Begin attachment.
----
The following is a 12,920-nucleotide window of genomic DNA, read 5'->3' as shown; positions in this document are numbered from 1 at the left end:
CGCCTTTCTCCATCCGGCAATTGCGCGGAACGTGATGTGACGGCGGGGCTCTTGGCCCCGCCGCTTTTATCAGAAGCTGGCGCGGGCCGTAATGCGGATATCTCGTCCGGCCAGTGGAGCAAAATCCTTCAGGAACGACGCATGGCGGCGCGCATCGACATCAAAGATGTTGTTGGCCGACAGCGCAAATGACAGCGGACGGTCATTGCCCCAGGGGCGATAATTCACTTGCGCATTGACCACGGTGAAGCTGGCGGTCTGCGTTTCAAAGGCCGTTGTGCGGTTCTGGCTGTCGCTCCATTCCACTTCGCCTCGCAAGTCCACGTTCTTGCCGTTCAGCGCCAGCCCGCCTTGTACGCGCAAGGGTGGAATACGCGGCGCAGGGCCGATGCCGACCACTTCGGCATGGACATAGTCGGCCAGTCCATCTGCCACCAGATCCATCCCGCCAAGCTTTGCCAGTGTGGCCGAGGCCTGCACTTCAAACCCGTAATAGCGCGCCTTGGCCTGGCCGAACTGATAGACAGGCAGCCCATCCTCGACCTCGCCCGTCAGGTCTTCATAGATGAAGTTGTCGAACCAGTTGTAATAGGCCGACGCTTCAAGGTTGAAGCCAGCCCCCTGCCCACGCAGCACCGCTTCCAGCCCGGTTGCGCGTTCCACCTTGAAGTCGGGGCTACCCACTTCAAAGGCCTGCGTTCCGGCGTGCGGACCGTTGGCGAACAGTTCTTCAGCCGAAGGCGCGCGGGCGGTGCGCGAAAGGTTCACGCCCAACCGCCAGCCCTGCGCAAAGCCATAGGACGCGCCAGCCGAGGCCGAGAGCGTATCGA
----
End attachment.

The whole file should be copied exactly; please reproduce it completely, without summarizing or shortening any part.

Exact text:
The following is a 12,920-nucleotide window of genomic DNA, read 5'->3' as shown; positions in this document are numbered from 1 at the left end:
CGCCTTTCTCCATCCGGCAATTGCGCGGAACGTGATGTGACGGCGGGGCTCTTGGCCCCGCCGCTTTTATCAGAAGCTGGCGCGGGCCGTAATGCGGATATCTCGTCCGGCCAGTGGAGCAAAATCCTTCAGGAACGACGCATGGCGGCGCGCATCGACATCAAAGATGTTGTTGGCCGACAGCGCAAATGACAGCGGACGGTCATTGCCCCAGGGGCGATAATTCACTTGCGCATTGACCACGGTGAAGCTGGCGGTCTGCGTTTCAAAGGCCGTTGTGCGGTTCTGGCTGTCGCTCCATTCCACTTCGCCTCGCAAGTCCACGTTCTTGCCGTTCAGCGCCAGCCCGCCTTGTACGCGCAAGGGTGGAATACGCGGCGCAGGGCCGATGCCGACCACTTCGGCATGGACATAGTCGGCCAGTCCATCTGCCACCAGATCCATCCCGCCAAGCTTTGCCAGTGTGGCCGAGGCCTGCACTTCAAACCCGTAATAGCGCGCCTTGGCCTGGCCGAACTGATAGACAGGCAGCCCATCCTCGACCTCGCCCGTCAGGTCTTCATAGATGAAGTTGTCGAACCAGTTGTAATAGGCCGACGCTTCAAGGTTGAAGCCAGCCCCCTGCCCACGCAGCACCGCTTCCAGCCCGGTTGCGCGTTCCACCTTGAAGTCGGGGCTACCCACTTCAAAGGCCTGCGTTCCGGCGTGCGGACCGTTGGCGAACAGTTCTTCAGCCGAAGGCGCGCGGGCGGTGCGCGAAAGGTTCACGCCCAACCGCCAGCCCTGCGCAAAGCCATAGGACGCGCCAGCCGAGGCCGAGAGCGTATCGA